Check out these 8 Government Loan Schemes That You Can Benefit From As A Woman In Business.
These inspiring Indian sportswomen have battled the odds and come out winners, in a country that does not always give them their due.
In a country where female foeticide is rampant and girls are considered to be a burden, it may come as no shock that female athletes are neither encouraged nor treated at par with their male counterparts. But here’s a list of women who have excelled despite the circumstances. They never let their problems come in the way of their success.
Bachendri Pal was the first Indian woman to have climbed Mt Everest in the year 1984 , but little do people know she opposed stiff opposition from society and family in doing so. Being a girl from a rural family, people did not understand the reason behind giving up everything to climb a mountain!.
Originally a national level volleyball player, she is now the first amputee to climb Mt Everest. She lost her leg after falling out of a train in order to save herself from a group of hooligans who were trying to steal her gold chain. She is a perfect example of the saying “Where there’s a will , there is a way”. Her life is truly inspirational.
She has helped India win it’s first ever gold medal in wrestling in the 55 kg freestyle category at the 2010 Commonwealth Games. During her childhood, she and her family suffered stiff opposition and hatred from the community because wrestling was considered a boys game in Haryana. However she has now shut up all those voices with her gold medal.
Being paralyzed from the waist below did not deter her motivation or drive to achieve something in her life. She went on to become India’s most celebrated international para athlete. She was won over 400 medals for our country.
Also known as ‘Punching machine’ among her coaches, she is from a small town in Manipur, and wants to make her name in the boxing arena. Just like her ideal Mary Kom, she has risen from her humble background to make the nation proud.
Born in a middle class family in Bengal, little did her family know that she would becomes the fastest bowler in women’s cricket. She had to commute two hours each way, three times a week to practice. She had to face a lot of difficulties being a girl, during the journey. But all this did not let her lose her love for cricket.
She is the first Tamilian woman ever to have won a medal in the Asian games. She was born to an extremely poor family that could not afford to have two meals a day. Yet she rose above that to win a silver medal in the 2006 Asian games in Doha. Unfortunately, after failing a gender verification test, she was stripped of her medal.
Once a celebrated sprinter in India. But her dream ran short after she failed a dope test and was banned from running. Later on it was revealed was she wasn’t the only one to use dope. This was followed by a complete boycott of all involved by the athletics fraternity.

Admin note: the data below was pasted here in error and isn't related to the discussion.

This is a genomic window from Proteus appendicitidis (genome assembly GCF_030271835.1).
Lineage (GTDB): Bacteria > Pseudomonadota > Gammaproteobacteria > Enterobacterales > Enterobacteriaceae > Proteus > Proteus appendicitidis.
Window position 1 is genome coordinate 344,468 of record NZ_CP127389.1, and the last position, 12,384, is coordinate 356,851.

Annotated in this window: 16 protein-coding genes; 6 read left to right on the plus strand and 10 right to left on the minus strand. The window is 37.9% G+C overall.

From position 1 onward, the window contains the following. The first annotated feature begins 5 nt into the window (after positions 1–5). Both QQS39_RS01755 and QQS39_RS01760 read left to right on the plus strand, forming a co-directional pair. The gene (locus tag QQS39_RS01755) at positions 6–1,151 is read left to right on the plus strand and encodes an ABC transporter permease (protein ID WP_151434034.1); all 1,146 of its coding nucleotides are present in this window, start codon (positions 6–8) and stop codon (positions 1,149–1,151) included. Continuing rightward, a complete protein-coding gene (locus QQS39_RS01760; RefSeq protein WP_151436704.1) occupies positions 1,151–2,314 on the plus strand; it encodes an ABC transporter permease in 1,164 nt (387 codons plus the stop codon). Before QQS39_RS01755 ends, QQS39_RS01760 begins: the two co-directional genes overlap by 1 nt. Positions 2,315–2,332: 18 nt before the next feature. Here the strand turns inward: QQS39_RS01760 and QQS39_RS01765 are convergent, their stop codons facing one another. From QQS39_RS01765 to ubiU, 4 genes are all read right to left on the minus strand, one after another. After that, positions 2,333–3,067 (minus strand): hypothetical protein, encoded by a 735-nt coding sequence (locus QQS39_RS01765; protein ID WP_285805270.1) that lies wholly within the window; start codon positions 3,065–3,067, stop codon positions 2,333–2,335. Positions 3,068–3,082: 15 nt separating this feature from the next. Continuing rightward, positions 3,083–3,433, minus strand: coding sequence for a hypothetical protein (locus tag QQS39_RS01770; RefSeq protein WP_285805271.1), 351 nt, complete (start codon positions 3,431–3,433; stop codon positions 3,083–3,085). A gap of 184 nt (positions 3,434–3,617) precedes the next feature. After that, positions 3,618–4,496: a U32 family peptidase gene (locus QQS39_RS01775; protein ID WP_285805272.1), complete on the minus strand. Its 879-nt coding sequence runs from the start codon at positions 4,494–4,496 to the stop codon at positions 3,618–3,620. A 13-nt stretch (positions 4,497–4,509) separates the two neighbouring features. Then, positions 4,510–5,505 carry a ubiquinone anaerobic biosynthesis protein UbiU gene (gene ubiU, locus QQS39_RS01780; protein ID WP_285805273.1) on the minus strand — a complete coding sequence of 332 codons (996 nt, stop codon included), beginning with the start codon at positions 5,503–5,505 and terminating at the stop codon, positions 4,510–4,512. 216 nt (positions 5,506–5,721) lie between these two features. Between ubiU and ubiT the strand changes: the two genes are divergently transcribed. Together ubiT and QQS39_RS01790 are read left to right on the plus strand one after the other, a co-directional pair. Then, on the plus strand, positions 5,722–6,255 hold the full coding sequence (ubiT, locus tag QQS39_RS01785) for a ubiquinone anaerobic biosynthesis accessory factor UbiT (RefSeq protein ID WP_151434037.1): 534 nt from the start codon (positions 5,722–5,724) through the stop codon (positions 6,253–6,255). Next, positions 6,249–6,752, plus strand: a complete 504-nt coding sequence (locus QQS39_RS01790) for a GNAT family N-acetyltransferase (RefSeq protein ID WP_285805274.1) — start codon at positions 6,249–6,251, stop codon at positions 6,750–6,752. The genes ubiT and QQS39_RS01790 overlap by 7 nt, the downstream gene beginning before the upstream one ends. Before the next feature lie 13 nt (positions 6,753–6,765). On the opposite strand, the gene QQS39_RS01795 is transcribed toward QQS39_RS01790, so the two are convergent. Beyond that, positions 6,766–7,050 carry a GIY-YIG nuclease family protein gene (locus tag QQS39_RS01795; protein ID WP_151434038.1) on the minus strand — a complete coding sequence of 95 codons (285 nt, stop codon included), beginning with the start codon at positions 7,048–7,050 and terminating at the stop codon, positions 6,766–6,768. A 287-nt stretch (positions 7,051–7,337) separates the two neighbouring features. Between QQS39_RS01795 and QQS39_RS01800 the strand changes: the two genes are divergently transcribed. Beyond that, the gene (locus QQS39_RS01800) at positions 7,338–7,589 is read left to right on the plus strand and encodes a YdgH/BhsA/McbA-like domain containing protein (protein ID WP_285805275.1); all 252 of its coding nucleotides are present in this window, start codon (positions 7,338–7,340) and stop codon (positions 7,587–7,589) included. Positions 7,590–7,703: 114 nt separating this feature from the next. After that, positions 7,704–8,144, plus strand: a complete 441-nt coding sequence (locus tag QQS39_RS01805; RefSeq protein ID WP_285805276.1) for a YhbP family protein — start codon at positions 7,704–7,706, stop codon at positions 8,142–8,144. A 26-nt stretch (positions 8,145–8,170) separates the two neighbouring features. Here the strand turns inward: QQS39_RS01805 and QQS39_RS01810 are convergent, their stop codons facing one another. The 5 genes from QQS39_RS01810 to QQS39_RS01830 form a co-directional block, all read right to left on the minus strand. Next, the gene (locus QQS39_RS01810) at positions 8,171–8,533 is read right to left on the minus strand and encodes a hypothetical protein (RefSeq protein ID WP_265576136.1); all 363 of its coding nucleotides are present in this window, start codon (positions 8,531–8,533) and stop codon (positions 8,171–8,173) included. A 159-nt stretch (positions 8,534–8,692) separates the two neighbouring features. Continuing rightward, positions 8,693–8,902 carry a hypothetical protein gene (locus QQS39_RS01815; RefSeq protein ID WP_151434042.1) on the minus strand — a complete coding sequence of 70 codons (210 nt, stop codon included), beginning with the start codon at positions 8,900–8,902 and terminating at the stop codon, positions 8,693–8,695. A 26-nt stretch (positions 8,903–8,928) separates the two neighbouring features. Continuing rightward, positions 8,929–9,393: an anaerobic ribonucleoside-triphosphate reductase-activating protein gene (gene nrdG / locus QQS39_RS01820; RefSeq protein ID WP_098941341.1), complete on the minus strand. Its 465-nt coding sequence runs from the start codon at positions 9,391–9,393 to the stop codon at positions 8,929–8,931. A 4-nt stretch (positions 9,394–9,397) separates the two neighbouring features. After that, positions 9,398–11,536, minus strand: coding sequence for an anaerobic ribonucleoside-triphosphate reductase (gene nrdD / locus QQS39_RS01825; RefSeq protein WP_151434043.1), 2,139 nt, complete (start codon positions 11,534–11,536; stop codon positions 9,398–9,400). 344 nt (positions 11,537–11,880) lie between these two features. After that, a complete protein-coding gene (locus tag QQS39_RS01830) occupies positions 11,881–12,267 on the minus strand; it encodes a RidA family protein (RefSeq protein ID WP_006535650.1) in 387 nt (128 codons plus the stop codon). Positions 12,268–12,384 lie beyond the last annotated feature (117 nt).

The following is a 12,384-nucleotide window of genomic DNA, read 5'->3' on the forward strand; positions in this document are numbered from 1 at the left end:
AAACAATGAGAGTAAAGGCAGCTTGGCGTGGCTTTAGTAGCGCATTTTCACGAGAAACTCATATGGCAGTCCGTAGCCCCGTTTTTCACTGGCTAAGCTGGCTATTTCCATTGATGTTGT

However she made a comeback by winning a national gold medal for shot-put.
Born to a tribal family in Nasik, she didn’t have any kind of resources but was spotted while running barefoot in a national school level meet by SAI coach Vijendra Singh. From there her journey to win the bronze medal in the 2010 Commonwealth games is commendable.
Join the Women’s Web Network for women at work by filling in the form below. You will receive a monthly newsletter from us with great resources, plus we’ll keep you posted on all Women’s Web events in your city!
Image source: alchetron.com
Women's Web is an open platform that publishes a diversity of views, individual posts do not necessarily represent the platform's views and opinions at all times.
Stay updated with our Weekly Newsletter or Daily Summary - or both!
"I chose to go out into the remote, wild, unknown, and make it home," says entrepreneur Kiranjeet Ahluwalia Chaturvedi, who owns Birdsong & Beyond.
The story of my mountain home Birdsong & Beyond started taking shape in 2009, on the internet, the way many stories do these days.
My childhood fascination for a life in the Himalayas led to an internship with a central Himalayan NGO instead of a much prized corporate assignment. But when they offered me a full-time job, I refused. I was overcome by fear and a lack of confidence.
My other longings pulled me away – the longing to fit in, to earn validation from others. By my mid-30s, with all the trappings of a middle-class urban life in place, the call of the snows couldn’t be ignored anymore. So I got to work on it with clearer intentions and a stronger sense of what I needed for myself, and why.
Many Indian elderly are firm believers in enslaving a daughter-in-law in the name of tradition which is actually a tradition of oppression and not of religious faith.
Albeit, the popular culture has interpreted scriptures as suggesting that Kanyadaan is the supreme form of donation given to someone, the connotation that the word donation alludes to definitely objectifies the girl.
Even when the exegesis justify the act of giving away the daughter, considering it a ritual to mark the initiation of the daughter into her husband’s gotra and her becoming the part of his family tree.
There is no denial of the fact that this initiation is not required on the part of the groom thereby formally denoting the end of the filial ties with the daughter as it was popularly instructed to the bride during the Vidai ceremonies:
Please enter your email address